Prof. Ruth Shako-Levi, Director of the Pathology Institute in Soroka Medical Center and Chairman of the Israeli Association of Pathologists claims that the number of pathologists in Israel is in a worrying decline. In an article published in Haaretz (31.7.16), Shako-Levi attributes the decline mainly to an unjustified bad reputation of this important profession, although many medical decisions and treatments depend on pathological diagnosis of cells, tissues, growths, infections and diseases.
There is a confusion between pathological forensic medicine, that deals among others with autopsies and crime deciphering, and pathological diagnosis that enables decisions regarding obtaining patients recovery and health.
Shako-Levi asks to find ways to improve pathologist's public relations in the media and in medical school, including offering medical students incentives to encourage them to choose this specialization.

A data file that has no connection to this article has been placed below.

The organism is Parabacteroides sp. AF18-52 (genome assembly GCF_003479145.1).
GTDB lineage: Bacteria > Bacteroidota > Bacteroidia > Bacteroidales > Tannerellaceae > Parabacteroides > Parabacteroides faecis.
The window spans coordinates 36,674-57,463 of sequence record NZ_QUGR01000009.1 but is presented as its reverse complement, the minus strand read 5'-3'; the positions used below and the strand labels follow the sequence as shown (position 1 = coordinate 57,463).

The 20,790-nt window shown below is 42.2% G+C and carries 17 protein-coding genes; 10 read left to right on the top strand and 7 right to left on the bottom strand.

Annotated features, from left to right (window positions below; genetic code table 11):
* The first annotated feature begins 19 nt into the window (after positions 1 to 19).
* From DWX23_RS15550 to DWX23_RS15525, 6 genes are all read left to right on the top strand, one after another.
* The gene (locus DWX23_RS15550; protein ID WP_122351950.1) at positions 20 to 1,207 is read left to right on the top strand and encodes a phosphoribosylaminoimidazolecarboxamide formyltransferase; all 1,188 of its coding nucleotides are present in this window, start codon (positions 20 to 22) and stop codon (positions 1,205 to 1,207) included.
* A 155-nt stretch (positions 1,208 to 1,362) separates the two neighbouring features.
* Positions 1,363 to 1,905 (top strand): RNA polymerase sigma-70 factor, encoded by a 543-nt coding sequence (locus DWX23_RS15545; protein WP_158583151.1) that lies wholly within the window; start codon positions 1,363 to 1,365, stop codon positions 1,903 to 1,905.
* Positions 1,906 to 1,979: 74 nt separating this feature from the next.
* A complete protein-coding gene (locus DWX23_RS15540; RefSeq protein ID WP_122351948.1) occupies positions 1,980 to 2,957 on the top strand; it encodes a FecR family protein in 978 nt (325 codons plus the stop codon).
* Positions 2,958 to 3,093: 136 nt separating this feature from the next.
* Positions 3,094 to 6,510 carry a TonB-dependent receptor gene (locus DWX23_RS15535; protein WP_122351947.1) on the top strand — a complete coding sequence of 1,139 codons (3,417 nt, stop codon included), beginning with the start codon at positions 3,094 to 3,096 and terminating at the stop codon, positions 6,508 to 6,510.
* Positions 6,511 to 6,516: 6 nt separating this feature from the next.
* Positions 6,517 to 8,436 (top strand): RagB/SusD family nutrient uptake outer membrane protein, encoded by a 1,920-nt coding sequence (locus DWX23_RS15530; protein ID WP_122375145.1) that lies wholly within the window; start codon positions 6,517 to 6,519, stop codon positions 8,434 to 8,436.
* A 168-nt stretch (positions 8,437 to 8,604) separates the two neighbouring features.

In Israel there are 1.96 pathologists per 100,000 people, less than half found in the USA. This ratio indicates the massive workload on the shoulder of each pathologist.
We asked several medical students if they would consider specializing in pathology. Most said no, because they want to enjoy the satisfaction of the encounter with the people they work so hard to help.
What do the more experienced pathologists say?
The world of pathological diagnosis is wide and fascinating, there is always something new to discover. New technologies are added to the classic methods but haven't replaced the need for a sharp and skilled pathologist. This kind of work can suit doctors who enjoy the small details, constant learning, and long hours in front of a microscope.